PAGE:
You Are Always Welcome (Back)

St Nicholas #Episcopal is the product of several mergers. Today the son of a former Holy Innocents family came to us as a visitor from out of town. When I asked what brought him to St Nick’s today, he mentioned the family connection, said that it was his father’s birthday, and said the ashes of his family had been at Holy Innocents but didn’t know what happened to them.

“Oh, they’re right here!” I exclaimed, and pointed toward the baptistery. “The Holy Innocents columbarium came with us when we closed. You can visit your dad, there’s a chair set up for prayer. He and the others have a home with us.”

He teared up a little, and I noticed that he and his wife spent quite a lot of time near the columbarium during the “Peace” break and the second half of the service.

 The columbarium contains the ashes of some former Holy Innocents parishioners, and possibly some more recent St Nicholas people as well.


The Paschal candle stands nearby, reminding us of the Light of the world and of our birth and baptism into the community and fellowship of Christ. The book contains names of other dearly departed, and for the upcoming celebration of All Saints/All Souls, more names will be added.

The chair provides a hospitable place to sit and reflect with those who have gone on ahead.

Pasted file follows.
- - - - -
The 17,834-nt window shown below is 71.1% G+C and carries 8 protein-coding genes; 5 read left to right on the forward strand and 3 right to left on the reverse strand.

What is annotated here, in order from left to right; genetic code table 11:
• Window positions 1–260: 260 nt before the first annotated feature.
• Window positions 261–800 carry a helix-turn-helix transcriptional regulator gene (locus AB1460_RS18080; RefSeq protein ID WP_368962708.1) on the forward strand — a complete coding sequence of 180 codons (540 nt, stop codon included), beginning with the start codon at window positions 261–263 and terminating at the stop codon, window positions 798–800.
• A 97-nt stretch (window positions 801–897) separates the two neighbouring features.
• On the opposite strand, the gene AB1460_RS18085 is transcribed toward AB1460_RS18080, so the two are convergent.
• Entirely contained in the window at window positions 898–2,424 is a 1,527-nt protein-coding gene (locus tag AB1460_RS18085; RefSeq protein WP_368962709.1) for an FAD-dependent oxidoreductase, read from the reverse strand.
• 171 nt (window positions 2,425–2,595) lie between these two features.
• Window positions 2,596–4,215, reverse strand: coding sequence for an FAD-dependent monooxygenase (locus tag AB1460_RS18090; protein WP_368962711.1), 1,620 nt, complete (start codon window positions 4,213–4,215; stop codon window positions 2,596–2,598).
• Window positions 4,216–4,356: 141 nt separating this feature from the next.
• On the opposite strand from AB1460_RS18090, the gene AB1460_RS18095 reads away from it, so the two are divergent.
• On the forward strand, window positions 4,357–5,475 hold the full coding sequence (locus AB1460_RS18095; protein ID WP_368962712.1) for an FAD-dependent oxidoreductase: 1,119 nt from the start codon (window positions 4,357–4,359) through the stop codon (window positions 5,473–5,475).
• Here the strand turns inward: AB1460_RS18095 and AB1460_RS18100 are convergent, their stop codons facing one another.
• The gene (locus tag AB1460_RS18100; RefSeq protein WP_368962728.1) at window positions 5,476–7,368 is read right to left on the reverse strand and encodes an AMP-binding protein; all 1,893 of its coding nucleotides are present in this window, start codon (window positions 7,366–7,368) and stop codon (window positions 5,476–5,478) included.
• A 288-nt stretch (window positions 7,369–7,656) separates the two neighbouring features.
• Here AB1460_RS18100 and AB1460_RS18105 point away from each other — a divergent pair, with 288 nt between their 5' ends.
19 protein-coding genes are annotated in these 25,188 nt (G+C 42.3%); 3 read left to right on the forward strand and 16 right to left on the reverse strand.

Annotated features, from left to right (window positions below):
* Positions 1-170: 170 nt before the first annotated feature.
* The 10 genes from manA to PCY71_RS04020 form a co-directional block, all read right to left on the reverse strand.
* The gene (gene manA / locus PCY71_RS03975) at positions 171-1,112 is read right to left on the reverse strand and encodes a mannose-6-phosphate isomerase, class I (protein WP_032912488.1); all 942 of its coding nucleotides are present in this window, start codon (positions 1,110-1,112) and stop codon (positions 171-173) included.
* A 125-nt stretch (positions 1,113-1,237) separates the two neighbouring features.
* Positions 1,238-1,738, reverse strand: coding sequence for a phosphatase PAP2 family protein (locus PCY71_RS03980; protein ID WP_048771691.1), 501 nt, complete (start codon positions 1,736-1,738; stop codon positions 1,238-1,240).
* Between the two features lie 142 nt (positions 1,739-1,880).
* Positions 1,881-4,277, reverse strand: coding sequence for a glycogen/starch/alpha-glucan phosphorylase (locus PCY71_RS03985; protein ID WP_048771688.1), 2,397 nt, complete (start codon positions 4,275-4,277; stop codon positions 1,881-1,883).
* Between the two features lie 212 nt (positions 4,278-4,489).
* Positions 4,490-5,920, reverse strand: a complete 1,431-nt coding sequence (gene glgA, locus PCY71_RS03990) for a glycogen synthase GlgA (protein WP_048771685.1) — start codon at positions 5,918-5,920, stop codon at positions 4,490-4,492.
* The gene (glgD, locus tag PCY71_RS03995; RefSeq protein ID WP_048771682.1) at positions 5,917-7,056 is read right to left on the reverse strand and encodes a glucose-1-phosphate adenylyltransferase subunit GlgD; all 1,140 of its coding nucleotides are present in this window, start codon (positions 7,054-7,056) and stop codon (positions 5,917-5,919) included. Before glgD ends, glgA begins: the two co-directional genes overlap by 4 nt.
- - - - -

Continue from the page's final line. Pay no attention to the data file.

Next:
We were so happy to be here to help this visitor reconnect with his family, and to assure him they’re safe at home at St Nick’s.

As the celebration of All Saints falls on Sunday Nov. 1, there will be special music and other observances. The choir of St Nicholas is working on a very special piece for the anthem, Morten Lauridson‘s “Prayer.”

The text is taken from the poem of the same name by Dana Gioia, and it is heartbreakingly lovely. We in the choir hope to do it justice.

Prayer, by Dana Gioia

Echo of the clocktower, footstep in the alleyway, 

sweep of the wind sifting the leaves.

Jeweller of the spiderweb, connoisseur of autumn’s opulence, 

blade of lightning harvesting the sky.

Keeper of the small gate, choreographer of entrances and exits, midnight whisper travelling the wires.

Seducer, healer, deity or thief, I will see you soon enough—

in the shadow of the rainfall, in the brief violet darkening a sunset—

but until then I pray watch over him as a mountain guards its covert ore

and the harsh falcon its flightless young.


Consent Needed from the Community: Video and audio taping of our worship and celebrations

VideoTape

We have a wonderful choir. We have engaging and lively worship. On occasion, we would like to videotape and audio record particular events.

However, we also need the consent and approval of the Community of St. Nicholas. The Episcopal Church and the Episcopal Diocese has instituted a program called “Keeping God’s People Safe,” which requires of us to be mindful of what we record, where and when we place such recordings and the necessity of the community’s consent.

Thus, we will have a consent form present at the weekend Worship Services for the next few weeks. The form will ask each of us if we agree to have occasional video and audio recordings done at St. Nicholas for the purpose of placing said recordings on our webpage and a few other sites that feature churches offering their programs for others to see and hear. We ask everyone to please take a moment, read the form and, if you are in agreement, provide your consent by signing the form.

Your cooperation is requested and appreciated. In advance, thank you one and all.